Human exploration is out Once upon a time in the movies, human exhaustion supports the idea of exploration and expansion.
Pop culture has become too skeptical and gloomy about the future of humanity to imagine bold steps into the unknown.
Instead our story devolves into dreary domestic concerns. And that brightness isn’t just limited to the screen. This contagion also spread to a visionary person like Elon Musk.
“Lightair” and “Strange World” — both hitting theaters in 2022 — are representative of this trend. In “Lightair”, an accident during a mission leaves the crew and colonists stranded on an alien planet.
Rather than attempt to continue their space-faring mission, the survivors choose to settle in this new world and make the best of a bad situation.
Everyone settles in except for Buzz Lightyear (Chris Evans), whose attempt to break the light barrier due to general relativity leaves him at the same age as all of his former colleagues are grown up and have families.
His desire to explore is presented as an extended adolescence, which culminates in the revelation that the film’s villain is ultimately Lightyear himself. (Or, at least, a version of him from the future.) His failure to accept failure and deal with mediocrity is what makes him the villain, the enemy of humanity.
Something similar is in the works in “Strange World”, in which the last descendant of a family of explorers has settled down as a farmer in the idyllic land of Avalonia.
They cultivated a miraculous energy-producing plant that brought comfort and luxury to their isolated, mountain-surrounded village. This plant was discovered during his father’s last trip to the strange world.
It is revealed that the miracle plant is actually killing their habitat, which we learn is a giant turtle swimming across the ocean planet.
Again, the text here is almost Luddite. Improving the fate of humanity is bad. It is good to reject the danger of exploration; It is ideal to settle for domestic peace and be happy with the little you have.
expansion is evil; Nesting should be encouraged. It is, essentially, an anti-human sentient being that treats human evolution as a literal cancer and destroys its host.
Both were telling how the response to the films has been received. Instead of wrestling with their thematic core, audiences turned them into fodder for the culture war.
A brief glimpse of a gay couple in “Lightyear” drew the ire of conservatives, prompting a reactionary progressive defense of a mediocre animated picture as something important.
Meanwhile, “Strange World” featured a gay teenager, further infuriating conservatives who followed Florida Gov. Ron DeSantis ruled that Disney was Public Enemy No. 1.
Liberals, on the other hand, were pleased with Avalonia’s humorously diverse setting, stressing the fact that the film’s disabled dog also represented inclusion.
This trend is not limited to flops. The biggest movie of the year, “Avatar: The Way of Water,” is clearly anti-human.
James Cameron’s “Avatar” sequel portrays homo sapiens, or at least most of them, as a menace who wants nothing more than to destroy the planet Pandora for his own greedy ends.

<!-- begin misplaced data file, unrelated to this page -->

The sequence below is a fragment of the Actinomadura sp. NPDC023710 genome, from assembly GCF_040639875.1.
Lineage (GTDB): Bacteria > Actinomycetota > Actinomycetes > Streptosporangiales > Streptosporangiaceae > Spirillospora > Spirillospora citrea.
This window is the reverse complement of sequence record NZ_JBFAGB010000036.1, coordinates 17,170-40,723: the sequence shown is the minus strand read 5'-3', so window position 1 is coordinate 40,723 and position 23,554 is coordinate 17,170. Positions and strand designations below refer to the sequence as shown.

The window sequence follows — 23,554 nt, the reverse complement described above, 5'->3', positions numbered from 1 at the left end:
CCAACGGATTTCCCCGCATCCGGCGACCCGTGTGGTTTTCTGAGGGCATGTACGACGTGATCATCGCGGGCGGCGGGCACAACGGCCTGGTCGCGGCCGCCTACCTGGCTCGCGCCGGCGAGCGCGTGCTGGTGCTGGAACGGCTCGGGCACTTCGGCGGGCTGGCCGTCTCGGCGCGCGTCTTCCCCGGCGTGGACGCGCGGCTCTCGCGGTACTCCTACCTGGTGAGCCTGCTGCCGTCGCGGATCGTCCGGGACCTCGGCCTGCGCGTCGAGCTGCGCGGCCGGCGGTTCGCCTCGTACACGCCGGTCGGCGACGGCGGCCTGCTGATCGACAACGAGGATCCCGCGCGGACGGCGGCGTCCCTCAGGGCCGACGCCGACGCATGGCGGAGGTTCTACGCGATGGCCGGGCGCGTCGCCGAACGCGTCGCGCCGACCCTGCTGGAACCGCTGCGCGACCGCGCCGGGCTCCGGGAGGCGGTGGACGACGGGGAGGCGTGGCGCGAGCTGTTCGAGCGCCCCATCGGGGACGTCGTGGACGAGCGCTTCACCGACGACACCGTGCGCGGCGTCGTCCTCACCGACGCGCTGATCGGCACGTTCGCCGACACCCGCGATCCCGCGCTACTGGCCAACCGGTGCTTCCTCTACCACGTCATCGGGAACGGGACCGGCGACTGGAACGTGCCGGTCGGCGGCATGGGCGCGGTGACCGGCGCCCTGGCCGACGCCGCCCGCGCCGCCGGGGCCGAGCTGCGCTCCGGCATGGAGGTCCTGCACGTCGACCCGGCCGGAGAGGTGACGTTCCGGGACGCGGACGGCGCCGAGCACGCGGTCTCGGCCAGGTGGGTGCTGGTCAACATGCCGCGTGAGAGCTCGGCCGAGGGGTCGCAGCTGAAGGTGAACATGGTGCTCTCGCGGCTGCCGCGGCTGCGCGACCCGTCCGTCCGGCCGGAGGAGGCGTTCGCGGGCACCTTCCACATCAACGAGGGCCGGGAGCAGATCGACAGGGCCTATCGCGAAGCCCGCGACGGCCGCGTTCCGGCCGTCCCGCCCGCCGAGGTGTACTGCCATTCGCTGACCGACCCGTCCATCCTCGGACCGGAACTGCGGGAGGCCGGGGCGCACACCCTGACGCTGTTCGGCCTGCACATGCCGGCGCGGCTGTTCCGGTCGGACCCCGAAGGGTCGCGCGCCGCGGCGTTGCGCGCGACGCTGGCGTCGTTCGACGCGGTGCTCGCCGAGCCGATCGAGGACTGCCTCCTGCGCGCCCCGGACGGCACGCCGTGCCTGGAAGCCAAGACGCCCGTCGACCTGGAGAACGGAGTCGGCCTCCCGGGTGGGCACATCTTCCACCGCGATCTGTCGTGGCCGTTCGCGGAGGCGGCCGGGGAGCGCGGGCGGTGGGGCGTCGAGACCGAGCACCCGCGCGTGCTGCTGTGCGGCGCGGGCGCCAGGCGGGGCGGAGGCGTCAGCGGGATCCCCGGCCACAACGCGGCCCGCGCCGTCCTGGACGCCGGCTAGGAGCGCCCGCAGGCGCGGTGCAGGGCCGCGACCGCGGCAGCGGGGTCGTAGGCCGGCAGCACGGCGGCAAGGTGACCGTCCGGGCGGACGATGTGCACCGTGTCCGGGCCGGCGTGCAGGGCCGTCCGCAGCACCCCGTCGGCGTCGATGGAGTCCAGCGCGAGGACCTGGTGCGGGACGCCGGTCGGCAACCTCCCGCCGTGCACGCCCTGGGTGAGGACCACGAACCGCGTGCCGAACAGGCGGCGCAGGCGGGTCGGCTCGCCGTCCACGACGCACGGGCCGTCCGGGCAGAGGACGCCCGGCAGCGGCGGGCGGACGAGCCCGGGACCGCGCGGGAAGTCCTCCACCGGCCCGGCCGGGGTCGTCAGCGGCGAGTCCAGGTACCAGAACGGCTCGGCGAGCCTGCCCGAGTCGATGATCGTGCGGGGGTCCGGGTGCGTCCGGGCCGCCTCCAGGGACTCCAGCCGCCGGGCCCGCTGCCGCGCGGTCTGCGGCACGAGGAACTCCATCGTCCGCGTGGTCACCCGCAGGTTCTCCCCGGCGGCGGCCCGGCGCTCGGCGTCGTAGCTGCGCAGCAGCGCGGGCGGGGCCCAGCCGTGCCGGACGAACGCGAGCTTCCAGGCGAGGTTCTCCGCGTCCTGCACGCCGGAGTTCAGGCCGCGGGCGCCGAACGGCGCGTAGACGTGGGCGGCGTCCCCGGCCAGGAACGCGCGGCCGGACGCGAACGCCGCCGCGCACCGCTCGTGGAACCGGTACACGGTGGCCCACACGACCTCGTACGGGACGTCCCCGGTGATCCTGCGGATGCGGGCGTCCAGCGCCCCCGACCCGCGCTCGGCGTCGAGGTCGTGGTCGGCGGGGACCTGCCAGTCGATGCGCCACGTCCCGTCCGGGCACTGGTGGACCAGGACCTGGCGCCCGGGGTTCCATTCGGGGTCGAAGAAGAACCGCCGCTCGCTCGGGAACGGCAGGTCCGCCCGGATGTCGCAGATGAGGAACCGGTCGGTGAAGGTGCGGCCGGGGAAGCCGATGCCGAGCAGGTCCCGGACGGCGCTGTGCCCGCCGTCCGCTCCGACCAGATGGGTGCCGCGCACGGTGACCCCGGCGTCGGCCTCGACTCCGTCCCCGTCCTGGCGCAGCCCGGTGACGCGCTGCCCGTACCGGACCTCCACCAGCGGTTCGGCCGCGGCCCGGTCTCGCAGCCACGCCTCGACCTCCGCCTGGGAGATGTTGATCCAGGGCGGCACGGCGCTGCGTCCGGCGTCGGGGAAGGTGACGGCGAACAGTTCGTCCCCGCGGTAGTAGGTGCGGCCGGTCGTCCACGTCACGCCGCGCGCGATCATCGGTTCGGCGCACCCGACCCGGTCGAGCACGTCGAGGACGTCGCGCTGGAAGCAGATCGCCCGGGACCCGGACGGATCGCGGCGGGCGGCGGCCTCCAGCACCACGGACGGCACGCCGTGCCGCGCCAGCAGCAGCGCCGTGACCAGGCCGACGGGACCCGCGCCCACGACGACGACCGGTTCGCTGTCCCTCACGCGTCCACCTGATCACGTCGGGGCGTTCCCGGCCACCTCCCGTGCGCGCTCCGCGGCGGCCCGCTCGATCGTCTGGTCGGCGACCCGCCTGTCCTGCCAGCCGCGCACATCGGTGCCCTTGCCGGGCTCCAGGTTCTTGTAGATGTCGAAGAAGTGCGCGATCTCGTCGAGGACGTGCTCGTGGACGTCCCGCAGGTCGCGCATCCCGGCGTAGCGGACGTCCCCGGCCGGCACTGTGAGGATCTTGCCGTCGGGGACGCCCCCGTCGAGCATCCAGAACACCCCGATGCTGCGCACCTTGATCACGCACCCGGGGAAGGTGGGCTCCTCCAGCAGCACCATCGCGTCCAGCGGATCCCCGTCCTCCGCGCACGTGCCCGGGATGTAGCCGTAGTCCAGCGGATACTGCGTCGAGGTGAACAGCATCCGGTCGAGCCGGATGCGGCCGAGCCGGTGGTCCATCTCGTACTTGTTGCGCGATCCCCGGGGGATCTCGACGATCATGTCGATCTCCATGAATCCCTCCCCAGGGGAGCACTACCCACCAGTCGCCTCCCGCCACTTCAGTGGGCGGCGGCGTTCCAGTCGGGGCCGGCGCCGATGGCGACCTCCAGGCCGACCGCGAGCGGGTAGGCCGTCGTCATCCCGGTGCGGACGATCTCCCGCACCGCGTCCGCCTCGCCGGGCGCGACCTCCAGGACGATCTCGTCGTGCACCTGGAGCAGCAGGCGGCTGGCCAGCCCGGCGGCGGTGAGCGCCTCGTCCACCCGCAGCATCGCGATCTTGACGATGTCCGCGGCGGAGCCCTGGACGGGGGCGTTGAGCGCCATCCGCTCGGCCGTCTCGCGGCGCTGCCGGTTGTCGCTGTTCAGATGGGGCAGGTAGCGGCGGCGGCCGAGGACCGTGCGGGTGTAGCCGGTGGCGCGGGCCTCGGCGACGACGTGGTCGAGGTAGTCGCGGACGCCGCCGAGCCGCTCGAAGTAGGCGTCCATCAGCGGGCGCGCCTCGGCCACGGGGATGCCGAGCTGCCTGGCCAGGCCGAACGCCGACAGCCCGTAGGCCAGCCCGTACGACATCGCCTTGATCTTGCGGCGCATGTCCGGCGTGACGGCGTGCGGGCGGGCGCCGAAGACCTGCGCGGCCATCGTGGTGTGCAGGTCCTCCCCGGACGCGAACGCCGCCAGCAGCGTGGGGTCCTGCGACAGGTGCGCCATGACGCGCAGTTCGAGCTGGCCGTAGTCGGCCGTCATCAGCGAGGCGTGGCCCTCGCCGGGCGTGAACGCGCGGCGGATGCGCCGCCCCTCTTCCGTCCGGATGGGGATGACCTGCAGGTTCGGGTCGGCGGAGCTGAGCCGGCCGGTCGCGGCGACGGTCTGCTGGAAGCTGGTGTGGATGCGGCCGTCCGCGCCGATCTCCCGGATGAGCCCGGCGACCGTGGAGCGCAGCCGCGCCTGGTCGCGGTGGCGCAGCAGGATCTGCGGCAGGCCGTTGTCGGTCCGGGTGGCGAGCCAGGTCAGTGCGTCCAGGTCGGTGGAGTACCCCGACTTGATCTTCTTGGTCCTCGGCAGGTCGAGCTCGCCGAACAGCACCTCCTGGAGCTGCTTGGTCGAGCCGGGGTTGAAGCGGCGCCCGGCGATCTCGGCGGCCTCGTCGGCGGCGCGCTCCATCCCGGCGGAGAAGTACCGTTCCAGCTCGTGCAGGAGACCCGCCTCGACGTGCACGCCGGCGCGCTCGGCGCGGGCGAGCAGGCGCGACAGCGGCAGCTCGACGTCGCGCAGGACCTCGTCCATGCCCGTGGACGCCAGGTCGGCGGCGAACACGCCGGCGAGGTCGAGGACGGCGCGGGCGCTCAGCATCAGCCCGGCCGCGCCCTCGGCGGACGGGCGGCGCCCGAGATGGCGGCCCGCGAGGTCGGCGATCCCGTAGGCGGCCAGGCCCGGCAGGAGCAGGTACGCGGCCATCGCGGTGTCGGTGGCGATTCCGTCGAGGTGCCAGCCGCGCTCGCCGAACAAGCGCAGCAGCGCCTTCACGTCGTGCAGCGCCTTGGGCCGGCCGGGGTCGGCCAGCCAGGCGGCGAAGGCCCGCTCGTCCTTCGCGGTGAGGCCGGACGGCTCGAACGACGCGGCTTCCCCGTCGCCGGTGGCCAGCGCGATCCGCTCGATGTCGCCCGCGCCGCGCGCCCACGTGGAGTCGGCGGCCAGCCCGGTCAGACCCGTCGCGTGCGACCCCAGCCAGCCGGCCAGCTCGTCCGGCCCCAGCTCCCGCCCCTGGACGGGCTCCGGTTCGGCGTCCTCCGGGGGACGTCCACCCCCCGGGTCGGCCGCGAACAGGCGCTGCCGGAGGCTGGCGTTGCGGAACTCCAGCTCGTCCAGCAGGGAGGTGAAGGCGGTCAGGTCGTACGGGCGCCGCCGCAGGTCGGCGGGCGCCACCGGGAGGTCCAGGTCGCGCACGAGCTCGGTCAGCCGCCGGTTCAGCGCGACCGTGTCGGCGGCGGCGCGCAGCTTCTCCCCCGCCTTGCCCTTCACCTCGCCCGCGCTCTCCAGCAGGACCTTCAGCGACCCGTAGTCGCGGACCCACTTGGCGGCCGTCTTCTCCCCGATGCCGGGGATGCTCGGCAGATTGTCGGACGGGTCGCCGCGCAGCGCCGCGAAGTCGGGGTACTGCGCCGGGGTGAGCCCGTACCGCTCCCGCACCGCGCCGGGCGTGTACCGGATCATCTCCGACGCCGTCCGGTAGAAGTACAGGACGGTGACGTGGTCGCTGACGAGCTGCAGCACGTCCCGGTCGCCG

A line at the beginning of the film suggests that Earth is dying, but it is unclear whether Pandora, with its intolerable climate and hostile natives, is a potential home for Earthlings or merely a resource to be exploited.
Once again, this is less a discussion of “Avatar” thematic biases than another silly identity politics, suggesting the craze about giant, furry, blue aliens messing with Native Americans. Huh. Huh. Huh.
Cameron himself has come under fire for quoting a 12-year-old article in which he suggested the Lakota would have fought harder against assimilation if they had known what the future held.
The quenching of the human appetite for exploration in cinema with dull and ultimately meaningless domestic concerns bears little resemblance to the real world.
Say what you will about Musk, but there’s something deeply disheartening about seeing a man shed his public identity as an innovator and an explorer who understands that you need electricity to save the world. Needed. Cars have to be made cool instead of a liability.
The man who made high-speed internet accessible through space, the man who wants to return humanity to heaven, is recognized only on Twitter as a bog-standard right-wing renegade.
This isn’t to say that Musk isn’t sincere in his concerns about free expression; Pushing Twitter back to serve as the free speech wing of the Free Speech Party is probably a good thing.
And it’s clear that he enjoyed seeing the main character on Twitter every day. But those easy endorphins and the responsive communities that cultivate them seem petty in comparison to Tesla’s risky world-changing efforts at cratering stock value.
Musk is still doing interesting things with Tesla, Starlink and SpaceX; It is expected that his decision to hand over the position of CEO of Twitter to someone else will reduce his desire to work as a customer service remote.
But our pervasive cultural exhaustion is real and worrying. As the characters in the James Cameron universe famously said, there is no destiny but what we make of ourselves.
If the stories we tell ourselves are a window into the future we hope to create, what does it say about humanity’s expectations that we are usually the villains of those stories?